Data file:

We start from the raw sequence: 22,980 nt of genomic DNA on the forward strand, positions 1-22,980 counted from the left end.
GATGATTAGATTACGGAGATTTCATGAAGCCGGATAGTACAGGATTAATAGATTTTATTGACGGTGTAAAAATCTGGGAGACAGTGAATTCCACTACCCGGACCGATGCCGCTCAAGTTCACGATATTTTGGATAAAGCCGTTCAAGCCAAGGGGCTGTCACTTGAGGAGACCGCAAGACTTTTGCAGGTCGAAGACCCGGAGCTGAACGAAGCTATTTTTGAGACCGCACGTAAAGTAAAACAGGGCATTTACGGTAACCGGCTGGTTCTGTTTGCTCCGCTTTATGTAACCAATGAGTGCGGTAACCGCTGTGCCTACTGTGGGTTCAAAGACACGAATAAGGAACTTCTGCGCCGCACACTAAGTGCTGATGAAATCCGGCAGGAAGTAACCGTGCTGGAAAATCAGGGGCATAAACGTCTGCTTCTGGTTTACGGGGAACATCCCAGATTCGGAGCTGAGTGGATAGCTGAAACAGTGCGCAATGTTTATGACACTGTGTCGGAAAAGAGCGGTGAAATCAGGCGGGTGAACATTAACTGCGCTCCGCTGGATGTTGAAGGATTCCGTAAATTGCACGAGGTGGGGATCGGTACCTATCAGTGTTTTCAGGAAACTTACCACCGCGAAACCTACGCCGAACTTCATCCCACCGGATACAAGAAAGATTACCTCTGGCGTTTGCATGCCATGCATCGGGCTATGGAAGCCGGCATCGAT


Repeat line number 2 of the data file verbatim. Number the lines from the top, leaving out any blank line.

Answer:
GATGATTAGATTACGGAGATTTCATGAAGCCGGATAGTACAGGATTAATAGATTTTATTGACGGTGTAAAAATCTGGGAGACAGTGAATTCCACTACCCGGACCGATGCCGCTCAAGTTCACGATATTTTGGATAAAGCCGTTCAAGCCAAGGGGCTGTCACTTGAGGAGACCGCAAGACTTTTGCAGGTCGAAGACCCGGAGCTGAACGAAGCTATTTTTGAGACCGCACGTAAAGTAAAACAGGGCATTTACGGTAACCGGCTGGTTCTGTTTGCTCCGCTTTATGTAACCAATGAGTGCGGTAACCGCTGTGCCTACTGTGGGTTCAAAGACACGAATAAGGAACTTCTGCGCCGCACACTAAGTGCTGATGAAATCCGGCAGGAAGTAACCGTGCTGGAAAATCAGGGGCATAAACGTCTGCTTCTGGTTTACGGGGAACATCCCAGATTCGGAGCTGAGTGGATAGCTGAAACAGTGCGCAATGTTTATGACACTGTGTCGGAAAAGAGCGGTGAAATCAGGCGGGTGAACATTAACTGCGCTCCGCTGGATGTTGAAGGATTCCGTAAATTGCACGAGGTGGGGATCGGTACCTATCAGTGTTTTCAGGAAACTTACCACCGCGAAACCTACGCCGAACTTCATCCCACCGGATACAAGAAAGATTACCTCTGGCGTTTGCATGCCATGCATCGGGCTATGGAAGCCGGCATCGAT